World News Roundup: October 21, 2017
This week in veterinary news from around the world: A police dog wins “animal of the year” honors, the RSPCA reports a 340% increase in animal cruelty on Snapchat, India opens its first mobile pet crematorium, and much, much more.
India Opens First Mobile Pet Crematorium (yourstory.com)
India is now home to a mobile pet crematorium, providing clear evidence that India is an emerging market in the veterinary industry. To date, 8 pet funerals have been conducted at the crematorium, which is run by mLoyal Pet Management; charges for the service are based on the animal’s weight. Through its mobile app, mLoyal, the company caters to many aspects of pet ownership, including adoption, pet insurance, pet food, grooming, and pet health care.
“Reports of animal cruelty filmed and shared on Snapchat have soared 340% in 2 years, according to the RSPCA.” Complaints about the problem increased from 27 in 2015 to 119 so far this year. “It’s as shocking as it is disturbing and what’s really saddening is that this abuse is mostly being committed by children,” said an RSPCA researcher.
North America dominates the animal health care market today, followed by Europe, but rapid growth is expected in emerging markets in Asia. Veterinary medicine in India is expected to have the “fastest growth at around 10% [compound annual growth rate] by 2020,” attributed largely to the increasing number of people adopting pets in Asian countries.
In a true testament to the strength of the human-animal bond, a police dog in England was stabbed while protecting his handler. For his bravery, Finn the German shepherd has been named animal of the year by the International Fund for Animal Welfare. “A photograph of Finn’s stomach wound, held together with 30 stitches, prompted an online campaign for a change in the law regarding injuries to police support animals.”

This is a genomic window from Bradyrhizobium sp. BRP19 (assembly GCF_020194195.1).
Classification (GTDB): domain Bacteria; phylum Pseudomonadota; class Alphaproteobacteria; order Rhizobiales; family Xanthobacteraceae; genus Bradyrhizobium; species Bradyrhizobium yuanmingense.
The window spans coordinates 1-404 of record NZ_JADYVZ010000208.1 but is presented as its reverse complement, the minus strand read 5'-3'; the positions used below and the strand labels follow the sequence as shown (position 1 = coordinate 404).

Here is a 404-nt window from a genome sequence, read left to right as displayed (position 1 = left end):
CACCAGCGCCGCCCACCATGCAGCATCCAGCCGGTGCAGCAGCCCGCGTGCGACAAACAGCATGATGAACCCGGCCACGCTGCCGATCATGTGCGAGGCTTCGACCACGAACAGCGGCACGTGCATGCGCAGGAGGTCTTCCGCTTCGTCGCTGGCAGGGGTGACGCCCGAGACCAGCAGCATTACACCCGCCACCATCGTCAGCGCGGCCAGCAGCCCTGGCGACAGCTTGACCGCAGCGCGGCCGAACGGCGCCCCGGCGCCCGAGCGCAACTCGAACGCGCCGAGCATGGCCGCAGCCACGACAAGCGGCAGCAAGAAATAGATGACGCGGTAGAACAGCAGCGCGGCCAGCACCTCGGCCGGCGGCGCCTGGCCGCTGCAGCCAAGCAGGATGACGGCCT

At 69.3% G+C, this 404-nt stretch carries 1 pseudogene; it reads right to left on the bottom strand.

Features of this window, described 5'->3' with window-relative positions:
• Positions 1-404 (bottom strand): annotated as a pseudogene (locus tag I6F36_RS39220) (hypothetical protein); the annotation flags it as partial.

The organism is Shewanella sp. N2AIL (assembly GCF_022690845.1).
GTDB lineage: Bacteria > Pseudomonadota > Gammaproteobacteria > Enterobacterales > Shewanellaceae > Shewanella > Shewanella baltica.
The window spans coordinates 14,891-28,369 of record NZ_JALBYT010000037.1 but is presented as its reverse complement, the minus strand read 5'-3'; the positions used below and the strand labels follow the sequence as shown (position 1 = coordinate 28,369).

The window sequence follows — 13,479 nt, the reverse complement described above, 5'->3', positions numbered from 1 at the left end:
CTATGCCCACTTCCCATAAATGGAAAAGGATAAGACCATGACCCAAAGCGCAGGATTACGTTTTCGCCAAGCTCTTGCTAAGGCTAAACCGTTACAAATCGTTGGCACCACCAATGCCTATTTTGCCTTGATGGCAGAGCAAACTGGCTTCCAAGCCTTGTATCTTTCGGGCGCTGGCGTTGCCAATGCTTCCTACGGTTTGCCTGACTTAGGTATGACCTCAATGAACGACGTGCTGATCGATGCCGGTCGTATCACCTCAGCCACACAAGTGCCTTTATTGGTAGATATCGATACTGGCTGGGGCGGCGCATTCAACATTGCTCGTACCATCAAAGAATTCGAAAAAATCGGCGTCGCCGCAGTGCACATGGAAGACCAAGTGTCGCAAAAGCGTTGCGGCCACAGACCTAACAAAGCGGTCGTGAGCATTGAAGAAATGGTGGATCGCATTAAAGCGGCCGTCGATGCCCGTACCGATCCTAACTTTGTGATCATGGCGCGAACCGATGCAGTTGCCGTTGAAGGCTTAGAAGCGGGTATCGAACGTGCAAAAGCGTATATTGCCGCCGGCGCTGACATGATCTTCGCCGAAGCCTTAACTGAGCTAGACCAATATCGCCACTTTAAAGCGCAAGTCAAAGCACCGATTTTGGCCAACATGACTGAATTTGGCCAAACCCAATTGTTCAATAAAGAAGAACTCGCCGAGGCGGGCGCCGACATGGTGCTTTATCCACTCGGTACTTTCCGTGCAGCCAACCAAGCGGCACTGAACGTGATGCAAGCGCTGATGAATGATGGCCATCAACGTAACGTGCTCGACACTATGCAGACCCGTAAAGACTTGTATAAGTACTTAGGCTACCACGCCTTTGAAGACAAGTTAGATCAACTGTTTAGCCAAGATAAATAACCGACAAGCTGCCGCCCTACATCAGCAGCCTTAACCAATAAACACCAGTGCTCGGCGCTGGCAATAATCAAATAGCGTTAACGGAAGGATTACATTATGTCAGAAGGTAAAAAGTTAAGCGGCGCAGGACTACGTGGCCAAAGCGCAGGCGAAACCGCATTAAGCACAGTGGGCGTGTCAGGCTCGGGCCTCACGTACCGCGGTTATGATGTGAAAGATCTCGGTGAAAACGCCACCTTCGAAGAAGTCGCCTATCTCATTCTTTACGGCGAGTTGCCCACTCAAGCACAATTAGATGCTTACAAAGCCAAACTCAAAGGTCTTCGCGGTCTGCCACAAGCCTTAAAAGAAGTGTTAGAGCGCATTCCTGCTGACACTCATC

When police stopped a van traveling from the Czech Republic to Belgium, they discovered a diverse array of more than 7000 animals crammed inside. The van contained “mainly mice and rats, but strictly protected animals such as chameleons and axolotl” were also found inside. The animals were intended as food for zoo animals in Belgium.
Four international health organizations have joined forces to develop a road map to combat zoonotic tuberculosis (TB), which kills more than 12,000 people per year. Unveiled at the 48th Union World Conference on Lung Health in Guadalajara, Mexico this week, the roadmap proposes strategies for enhanced surveillance and diagnosis of bovine TB that will ultimately reduce the risk for humans as well.
Tech Company Helped Dogs Burn More Than 240 Million Calories (Cambridge News)
Cambridge-based PitPat, a company that makes fitness trackers for dogs, reported that its activity monitor has helped dogs burn more than 240 million collective calories. Current data indicate that over 40% of Britain’s dogs are overweight and around 93,000 never get walked. PitPat created a sensor fitted to a collar to measure dog activity “to ensure the health and happiness of all dogs.”
After a series of powerful earthquakes hit several regions in Japan in recent years, “the Environment Ministry is considering making it clear that pet owners are responsible for protecting the safety and health of their pets when natural disasters strike.” The guidelines are set to clarify the roles of both pet owners and government authorities.